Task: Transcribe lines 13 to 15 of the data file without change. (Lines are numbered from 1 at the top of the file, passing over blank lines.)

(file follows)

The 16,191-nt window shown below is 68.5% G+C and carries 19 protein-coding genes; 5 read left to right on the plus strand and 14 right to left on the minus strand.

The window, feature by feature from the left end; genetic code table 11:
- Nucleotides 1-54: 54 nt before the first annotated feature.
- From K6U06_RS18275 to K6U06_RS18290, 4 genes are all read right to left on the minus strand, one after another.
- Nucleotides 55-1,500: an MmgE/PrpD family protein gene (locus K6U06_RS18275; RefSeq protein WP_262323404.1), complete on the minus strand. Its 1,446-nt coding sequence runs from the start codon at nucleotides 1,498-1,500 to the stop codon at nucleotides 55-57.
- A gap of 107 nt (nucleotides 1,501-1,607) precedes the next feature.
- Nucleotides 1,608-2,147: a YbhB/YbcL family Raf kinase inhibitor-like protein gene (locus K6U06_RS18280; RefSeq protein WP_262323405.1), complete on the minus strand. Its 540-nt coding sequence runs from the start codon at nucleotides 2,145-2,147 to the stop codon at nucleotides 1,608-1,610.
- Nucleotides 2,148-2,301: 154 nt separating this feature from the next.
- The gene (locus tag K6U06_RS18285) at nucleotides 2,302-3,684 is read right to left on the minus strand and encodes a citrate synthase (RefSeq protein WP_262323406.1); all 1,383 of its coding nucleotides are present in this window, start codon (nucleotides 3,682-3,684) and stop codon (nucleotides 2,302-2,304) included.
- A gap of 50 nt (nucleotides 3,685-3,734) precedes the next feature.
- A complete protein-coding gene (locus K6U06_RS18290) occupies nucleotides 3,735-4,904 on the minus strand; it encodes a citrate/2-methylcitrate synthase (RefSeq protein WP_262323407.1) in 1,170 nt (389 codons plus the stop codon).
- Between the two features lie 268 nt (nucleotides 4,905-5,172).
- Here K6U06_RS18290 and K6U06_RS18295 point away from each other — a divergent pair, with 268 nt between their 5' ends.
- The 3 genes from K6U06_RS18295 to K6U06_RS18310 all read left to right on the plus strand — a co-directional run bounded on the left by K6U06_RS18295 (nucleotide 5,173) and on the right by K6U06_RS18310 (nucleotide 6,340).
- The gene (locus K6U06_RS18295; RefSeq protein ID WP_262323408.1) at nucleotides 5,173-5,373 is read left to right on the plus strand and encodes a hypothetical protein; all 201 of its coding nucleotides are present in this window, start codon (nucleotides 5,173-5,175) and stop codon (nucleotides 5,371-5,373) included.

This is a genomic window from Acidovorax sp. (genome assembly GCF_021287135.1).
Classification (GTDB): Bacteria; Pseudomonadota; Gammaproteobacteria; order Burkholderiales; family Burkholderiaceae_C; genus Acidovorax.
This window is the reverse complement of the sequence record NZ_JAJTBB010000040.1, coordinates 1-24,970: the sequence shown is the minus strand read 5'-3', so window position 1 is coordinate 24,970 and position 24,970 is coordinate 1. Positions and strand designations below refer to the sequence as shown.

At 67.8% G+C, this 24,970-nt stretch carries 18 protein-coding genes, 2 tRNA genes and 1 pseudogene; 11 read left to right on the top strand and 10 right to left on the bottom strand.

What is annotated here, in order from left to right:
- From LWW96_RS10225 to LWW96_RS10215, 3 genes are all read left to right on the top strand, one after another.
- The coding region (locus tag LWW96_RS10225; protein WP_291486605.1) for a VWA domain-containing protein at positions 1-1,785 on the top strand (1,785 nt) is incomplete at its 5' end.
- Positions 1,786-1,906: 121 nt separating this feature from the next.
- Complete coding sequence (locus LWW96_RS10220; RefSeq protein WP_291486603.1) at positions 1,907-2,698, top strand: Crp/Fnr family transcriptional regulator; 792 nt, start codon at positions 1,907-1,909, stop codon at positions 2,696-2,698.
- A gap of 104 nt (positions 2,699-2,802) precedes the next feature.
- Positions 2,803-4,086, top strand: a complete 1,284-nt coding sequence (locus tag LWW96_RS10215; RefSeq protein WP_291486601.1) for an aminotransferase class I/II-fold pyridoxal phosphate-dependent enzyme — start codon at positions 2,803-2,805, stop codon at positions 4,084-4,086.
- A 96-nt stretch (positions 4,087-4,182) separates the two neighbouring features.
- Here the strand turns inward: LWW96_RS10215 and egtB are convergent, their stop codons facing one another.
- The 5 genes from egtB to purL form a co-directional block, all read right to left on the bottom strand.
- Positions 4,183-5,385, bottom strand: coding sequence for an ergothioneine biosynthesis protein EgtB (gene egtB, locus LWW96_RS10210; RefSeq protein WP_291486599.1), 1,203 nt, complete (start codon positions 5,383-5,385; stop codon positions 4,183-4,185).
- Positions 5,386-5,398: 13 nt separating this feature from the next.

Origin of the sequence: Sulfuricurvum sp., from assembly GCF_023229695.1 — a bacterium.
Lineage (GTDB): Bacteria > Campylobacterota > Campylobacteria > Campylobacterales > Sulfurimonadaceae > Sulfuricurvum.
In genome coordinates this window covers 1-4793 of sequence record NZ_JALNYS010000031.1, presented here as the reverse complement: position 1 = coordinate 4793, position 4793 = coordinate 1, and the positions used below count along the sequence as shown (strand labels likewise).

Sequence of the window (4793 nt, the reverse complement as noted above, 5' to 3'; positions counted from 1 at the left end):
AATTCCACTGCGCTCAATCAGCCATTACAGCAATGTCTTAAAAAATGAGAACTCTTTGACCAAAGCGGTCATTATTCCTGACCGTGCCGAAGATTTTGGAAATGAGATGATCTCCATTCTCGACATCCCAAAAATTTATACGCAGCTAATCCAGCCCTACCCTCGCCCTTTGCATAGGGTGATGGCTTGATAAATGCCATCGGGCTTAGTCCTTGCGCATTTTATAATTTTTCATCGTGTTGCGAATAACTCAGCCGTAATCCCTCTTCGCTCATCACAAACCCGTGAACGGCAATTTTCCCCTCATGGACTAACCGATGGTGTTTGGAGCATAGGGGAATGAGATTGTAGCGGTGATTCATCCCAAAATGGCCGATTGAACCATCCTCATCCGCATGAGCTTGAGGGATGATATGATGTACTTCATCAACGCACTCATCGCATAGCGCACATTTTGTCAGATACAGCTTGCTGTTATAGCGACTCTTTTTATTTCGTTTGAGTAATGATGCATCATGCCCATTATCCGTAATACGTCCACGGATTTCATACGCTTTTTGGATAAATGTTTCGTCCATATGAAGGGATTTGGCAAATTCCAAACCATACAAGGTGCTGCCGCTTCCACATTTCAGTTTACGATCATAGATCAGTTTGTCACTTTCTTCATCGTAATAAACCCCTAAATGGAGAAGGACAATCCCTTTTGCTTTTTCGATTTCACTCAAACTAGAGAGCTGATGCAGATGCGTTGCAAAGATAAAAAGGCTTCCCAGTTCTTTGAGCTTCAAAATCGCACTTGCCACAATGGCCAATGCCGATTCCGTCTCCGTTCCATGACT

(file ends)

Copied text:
- Here K6U06_RS18290 and K6U06_RS18295 point away from each other — a divergent pair, with 268 nt between their 5' ends.
- The 3 genes from K6U06_RS18295 to K6U06_RS18310 all read left to right on the plus strand — a co-directional run bounded on the left by K6U06_RS18295 (nucleotide 5,173) and on the right by K6U06_RS18310 (nucleotide 6,340).
- The gene (locus K6U06_RS18295; RefSeq protein ID WP_262323408.1) at nucleotides 5,173-5,373 is read left to right on the plus strand and encodes a hypothetical protein; all 201 of its coding nucleotides are present in this window, start codon (nucleotides 5,173-5,175) and stop codon (nucleotides 5,371-5,373) included.